match at least one.

       -i, --regexp-ignore-case
	   Match the regexp limiting patterns without regard to letters case.

       --basic-regexp
	   Consider the limiting patterns to be basic regular expressions; this is the default.

       -E, --extended-regexp
	   Consider the limiting patterns to be extended regular expressions instead of the
	   default basic regular expressions.

       -F, --fixed-strings
	   Consider the limiting patterns to be fixed strings (don't interpret pattern as a
	   regular expression).

       --perl-regexp
	   Consider the limiting patterns to be Perl-compatible regexp. Requires libpcre to be
	   compiled in.

       --remove-empty
	   Stop when a given path disappears from the tree.

       --merges
	   Print only merge commits. This is exactly the same as --min-parents=2.

       --no-merges
	   Do not print commits with more than one parent. This is exactly the same as
	   --max-parents=1.

       --min-parents=<number>, --max-parents=<number>, --no-min-parents, --no-max-parents
	   Show only commits which have at least (or at most) that many commits. In particular,
	   --max-parents=1 is the same as --no-merges, --min-parents=2 is the same as --merges.
	   --max-parents=0 gives all root commits and --min-parents=3 all octopus merges.

	   --no-min-parents and --no-max-parents reset these limits (to no limit) again.
	   Equivalent forms are --min-parents=0 (any commit has 0 or more parents) and
	   --max-parents=-1 (negative numbers denote no upper limit).

       --first-parent
	   Follow only the first parent commit upon seeing a merge commit. This option can give a
	   better overview when viewing the evolution of a particular topic branch, because
	   merges into a topic branch tend to be only about adjusting to updated upstream from
	   time to time, and this option allows you to ignore the individual commits brought in
	   to your history by such a merge.

       --not
	   Reverses the meaning of the ^ prefix (or lack thereof) for all following revision
	   specifiers, up to the next --not.

       --all
	   Pretend as if all the refs in refs/ are listed on the command line as <commit>.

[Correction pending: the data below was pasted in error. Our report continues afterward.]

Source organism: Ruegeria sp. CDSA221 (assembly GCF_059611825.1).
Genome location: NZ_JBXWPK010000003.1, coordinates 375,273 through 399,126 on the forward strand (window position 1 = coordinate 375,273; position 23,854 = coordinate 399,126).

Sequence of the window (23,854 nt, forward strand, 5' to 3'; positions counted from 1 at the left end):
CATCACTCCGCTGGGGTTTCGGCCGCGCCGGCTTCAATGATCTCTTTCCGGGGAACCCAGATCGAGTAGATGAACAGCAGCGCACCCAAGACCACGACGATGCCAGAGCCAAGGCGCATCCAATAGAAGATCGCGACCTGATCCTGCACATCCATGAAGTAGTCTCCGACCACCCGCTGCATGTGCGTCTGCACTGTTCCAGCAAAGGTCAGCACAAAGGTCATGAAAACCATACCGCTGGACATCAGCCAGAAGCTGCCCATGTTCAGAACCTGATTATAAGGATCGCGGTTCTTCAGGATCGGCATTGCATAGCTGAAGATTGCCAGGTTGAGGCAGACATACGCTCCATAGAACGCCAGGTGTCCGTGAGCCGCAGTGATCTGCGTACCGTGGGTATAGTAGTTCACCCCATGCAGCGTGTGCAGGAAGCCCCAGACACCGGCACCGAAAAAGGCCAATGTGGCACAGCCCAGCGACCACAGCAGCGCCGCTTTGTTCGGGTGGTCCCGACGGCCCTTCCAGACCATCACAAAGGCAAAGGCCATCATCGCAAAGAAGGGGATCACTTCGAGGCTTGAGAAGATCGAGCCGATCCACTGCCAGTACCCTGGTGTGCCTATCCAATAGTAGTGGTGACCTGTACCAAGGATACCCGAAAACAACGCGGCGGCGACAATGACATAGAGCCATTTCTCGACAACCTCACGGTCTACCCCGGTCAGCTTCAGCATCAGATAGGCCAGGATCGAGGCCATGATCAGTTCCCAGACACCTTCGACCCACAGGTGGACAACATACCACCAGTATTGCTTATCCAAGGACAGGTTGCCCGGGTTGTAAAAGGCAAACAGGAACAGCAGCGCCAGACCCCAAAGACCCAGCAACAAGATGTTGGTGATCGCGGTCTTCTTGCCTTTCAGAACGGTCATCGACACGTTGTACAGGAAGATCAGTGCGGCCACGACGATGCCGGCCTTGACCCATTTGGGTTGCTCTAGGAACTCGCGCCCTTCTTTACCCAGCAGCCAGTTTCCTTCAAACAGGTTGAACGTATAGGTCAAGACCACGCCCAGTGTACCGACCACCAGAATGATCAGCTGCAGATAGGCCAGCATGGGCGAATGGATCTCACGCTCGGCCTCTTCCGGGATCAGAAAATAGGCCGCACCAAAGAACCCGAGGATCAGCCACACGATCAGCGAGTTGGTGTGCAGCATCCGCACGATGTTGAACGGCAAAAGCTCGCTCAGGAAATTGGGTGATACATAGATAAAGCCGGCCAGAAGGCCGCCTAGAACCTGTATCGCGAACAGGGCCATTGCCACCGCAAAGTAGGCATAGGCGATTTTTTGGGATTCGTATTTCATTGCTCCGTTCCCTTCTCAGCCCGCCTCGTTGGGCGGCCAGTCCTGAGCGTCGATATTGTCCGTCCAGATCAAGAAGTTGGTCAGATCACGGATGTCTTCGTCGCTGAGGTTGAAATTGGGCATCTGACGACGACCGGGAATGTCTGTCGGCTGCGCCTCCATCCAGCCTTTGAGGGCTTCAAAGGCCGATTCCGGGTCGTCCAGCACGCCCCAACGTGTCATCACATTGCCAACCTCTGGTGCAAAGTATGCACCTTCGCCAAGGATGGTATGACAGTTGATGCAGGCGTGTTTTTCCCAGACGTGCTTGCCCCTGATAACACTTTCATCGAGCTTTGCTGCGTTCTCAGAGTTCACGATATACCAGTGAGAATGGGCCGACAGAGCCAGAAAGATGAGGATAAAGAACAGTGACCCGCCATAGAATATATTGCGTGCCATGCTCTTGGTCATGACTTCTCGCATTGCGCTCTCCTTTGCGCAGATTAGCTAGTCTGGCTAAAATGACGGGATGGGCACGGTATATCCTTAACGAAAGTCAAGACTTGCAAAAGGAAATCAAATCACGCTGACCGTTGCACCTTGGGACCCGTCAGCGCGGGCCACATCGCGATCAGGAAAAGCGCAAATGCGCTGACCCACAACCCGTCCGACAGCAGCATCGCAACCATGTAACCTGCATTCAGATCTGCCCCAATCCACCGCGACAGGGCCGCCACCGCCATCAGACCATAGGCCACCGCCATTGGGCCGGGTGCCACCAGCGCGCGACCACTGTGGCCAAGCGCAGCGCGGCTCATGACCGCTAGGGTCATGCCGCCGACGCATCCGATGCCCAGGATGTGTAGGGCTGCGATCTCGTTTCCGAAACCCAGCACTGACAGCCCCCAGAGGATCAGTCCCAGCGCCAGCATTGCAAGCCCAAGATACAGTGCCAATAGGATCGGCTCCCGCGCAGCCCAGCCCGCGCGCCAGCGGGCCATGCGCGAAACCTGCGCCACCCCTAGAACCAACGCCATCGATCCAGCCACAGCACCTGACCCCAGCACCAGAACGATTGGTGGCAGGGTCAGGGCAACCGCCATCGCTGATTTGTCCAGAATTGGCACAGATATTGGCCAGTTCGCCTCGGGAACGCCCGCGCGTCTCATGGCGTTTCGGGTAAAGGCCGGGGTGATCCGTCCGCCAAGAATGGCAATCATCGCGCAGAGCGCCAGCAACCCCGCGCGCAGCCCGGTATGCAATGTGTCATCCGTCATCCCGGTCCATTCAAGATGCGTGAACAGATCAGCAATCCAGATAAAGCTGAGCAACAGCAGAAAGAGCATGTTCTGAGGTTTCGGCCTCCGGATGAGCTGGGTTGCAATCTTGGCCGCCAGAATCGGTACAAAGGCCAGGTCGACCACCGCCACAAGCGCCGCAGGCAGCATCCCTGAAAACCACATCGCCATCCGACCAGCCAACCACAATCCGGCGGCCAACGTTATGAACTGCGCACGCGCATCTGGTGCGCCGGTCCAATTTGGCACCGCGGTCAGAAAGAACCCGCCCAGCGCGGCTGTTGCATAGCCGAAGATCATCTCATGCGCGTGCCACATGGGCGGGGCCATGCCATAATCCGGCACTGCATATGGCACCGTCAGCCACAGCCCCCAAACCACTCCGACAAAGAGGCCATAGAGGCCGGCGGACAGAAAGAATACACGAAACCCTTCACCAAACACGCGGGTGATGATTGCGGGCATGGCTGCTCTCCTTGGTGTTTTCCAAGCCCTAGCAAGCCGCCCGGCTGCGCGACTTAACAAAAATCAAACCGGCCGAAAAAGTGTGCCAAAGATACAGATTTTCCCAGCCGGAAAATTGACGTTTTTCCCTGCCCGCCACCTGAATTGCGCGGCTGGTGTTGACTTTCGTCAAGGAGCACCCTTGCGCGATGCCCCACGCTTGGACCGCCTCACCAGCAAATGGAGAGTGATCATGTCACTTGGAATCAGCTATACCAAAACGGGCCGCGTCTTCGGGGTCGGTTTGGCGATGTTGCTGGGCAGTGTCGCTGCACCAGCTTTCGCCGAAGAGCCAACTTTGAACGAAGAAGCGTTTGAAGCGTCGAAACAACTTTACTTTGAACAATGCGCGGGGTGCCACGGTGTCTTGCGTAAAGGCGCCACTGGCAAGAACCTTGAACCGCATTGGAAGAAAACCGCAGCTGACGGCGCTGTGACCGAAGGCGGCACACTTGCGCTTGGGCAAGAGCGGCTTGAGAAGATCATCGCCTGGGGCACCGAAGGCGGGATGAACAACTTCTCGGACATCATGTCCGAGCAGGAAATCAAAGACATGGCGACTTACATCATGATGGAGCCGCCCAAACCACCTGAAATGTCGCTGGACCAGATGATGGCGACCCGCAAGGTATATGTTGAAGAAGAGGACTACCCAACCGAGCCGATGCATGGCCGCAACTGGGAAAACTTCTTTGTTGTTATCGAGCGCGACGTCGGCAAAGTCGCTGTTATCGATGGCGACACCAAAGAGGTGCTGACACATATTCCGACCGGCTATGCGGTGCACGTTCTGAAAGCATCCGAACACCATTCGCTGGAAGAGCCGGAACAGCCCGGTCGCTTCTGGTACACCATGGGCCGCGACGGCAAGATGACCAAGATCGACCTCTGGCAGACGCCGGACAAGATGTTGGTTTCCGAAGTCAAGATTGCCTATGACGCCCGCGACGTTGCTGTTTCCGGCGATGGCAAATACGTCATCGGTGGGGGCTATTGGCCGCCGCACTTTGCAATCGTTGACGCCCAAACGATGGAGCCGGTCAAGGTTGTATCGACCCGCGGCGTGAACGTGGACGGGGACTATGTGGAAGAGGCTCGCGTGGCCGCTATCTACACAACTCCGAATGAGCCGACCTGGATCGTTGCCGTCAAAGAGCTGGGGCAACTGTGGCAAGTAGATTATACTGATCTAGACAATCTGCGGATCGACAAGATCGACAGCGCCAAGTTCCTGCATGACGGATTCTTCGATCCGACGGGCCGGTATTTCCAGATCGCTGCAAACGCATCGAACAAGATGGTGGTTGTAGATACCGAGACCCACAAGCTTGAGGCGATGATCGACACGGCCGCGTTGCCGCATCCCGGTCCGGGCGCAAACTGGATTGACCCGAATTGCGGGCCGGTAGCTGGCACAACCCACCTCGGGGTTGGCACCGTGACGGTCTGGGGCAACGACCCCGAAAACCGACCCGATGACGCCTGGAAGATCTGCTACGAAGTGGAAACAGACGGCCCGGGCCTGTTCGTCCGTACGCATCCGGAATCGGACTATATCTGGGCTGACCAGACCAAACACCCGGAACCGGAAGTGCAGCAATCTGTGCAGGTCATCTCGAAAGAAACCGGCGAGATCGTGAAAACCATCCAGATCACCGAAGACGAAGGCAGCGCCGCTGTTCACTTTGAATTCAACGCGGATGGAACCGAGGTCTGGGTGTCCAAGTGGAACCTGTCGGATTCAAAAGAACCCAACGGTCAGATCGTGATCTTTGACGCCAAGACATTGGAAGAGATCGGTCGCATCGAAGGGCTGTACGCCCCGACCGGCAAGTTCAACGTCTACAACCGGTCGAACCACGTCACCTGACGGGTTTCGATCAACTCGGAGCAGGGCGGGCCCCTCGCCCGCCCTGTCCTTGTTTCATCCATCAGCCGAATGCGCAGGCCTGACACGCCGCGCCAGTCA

--branches[=<pattern>]
	   Pretend as if all the refs in refs/heads are listed on the command line as <commit>.
	   If <pattern> is given, limit branches to ones matching given shell glob. If pattern
	   lacks ?, *, or [, /* at the end is implied.

       --tags[=<pattern>]
	   Pretend as if all the refs in refs/tags are listed on the command line as <commit>. If
	   <pattern> is given, limit tags to ones matching given shell glob. If pattern lacks ?,
	   *, or [, /* at the end is implied.

       --remotes[=<pattern>]
	   Pretend as if all the refs in refs/remotes are listed on the command line as <commit>.
	   If <pattern> is given, limit remote-tracking branches to ones matching given shell
	   glob. If pattern lacks ?, *, or [, /* at the end is implied.

       --glob=<glob-pattern>
	   Pretend as if all the refs matching shell glob <glob-pattern> are listed on the
	   command line as <commit>. Leading refs/, is automatically prepended if missing. If
	   pattern lacks ?, *, or [, /* at the end is implied.

       --ignore-missing
	   Upon seeing an invalid object name in the input, pretend as if the bad input was not
	   given.

       --bisect
	   Pretend as if the bad bisection ref refs/bisect/bad was listed and as if it was
	   followed by --not and the good bisection refs refs/bisect/good-* on the command line.

       --stdin
	   In addition to the <commit> listed on the command line, read them from the standard
	   input. If a -- separator is seen, stop reading commits and start reading paths to
	   limit the result.

       --cherry-mark
	   Like --cherry-pick (see below) but mark equivalent commits with = rather than omitting
	   them, and inequivalent ones with +.

       --cherry-pick
	   Omit any commit that introduces the same change as another commit on the "other side"
	   when the set of commits are limited with symmetric difference.

	   For example, if you have two branches, A and B, a usual way to list all commits on
	   only one side of them is with --left-right (see the example below in the description
	   of the --left-right option). It however shows the commits that were cherry-picked from
	   the other branch (for example, "3rd on b" may be cherry-picked from branch A). With
	   this option, such pairs of commits are excluded from the output.

       --left-only, --right-only
	   List only commits on the respective side of a symmetric range, i.e. only those which
	   would be marked < resp.  > by --left-right.

	   For example, --cherry-pick --right-only A...B omits those commits from B which are in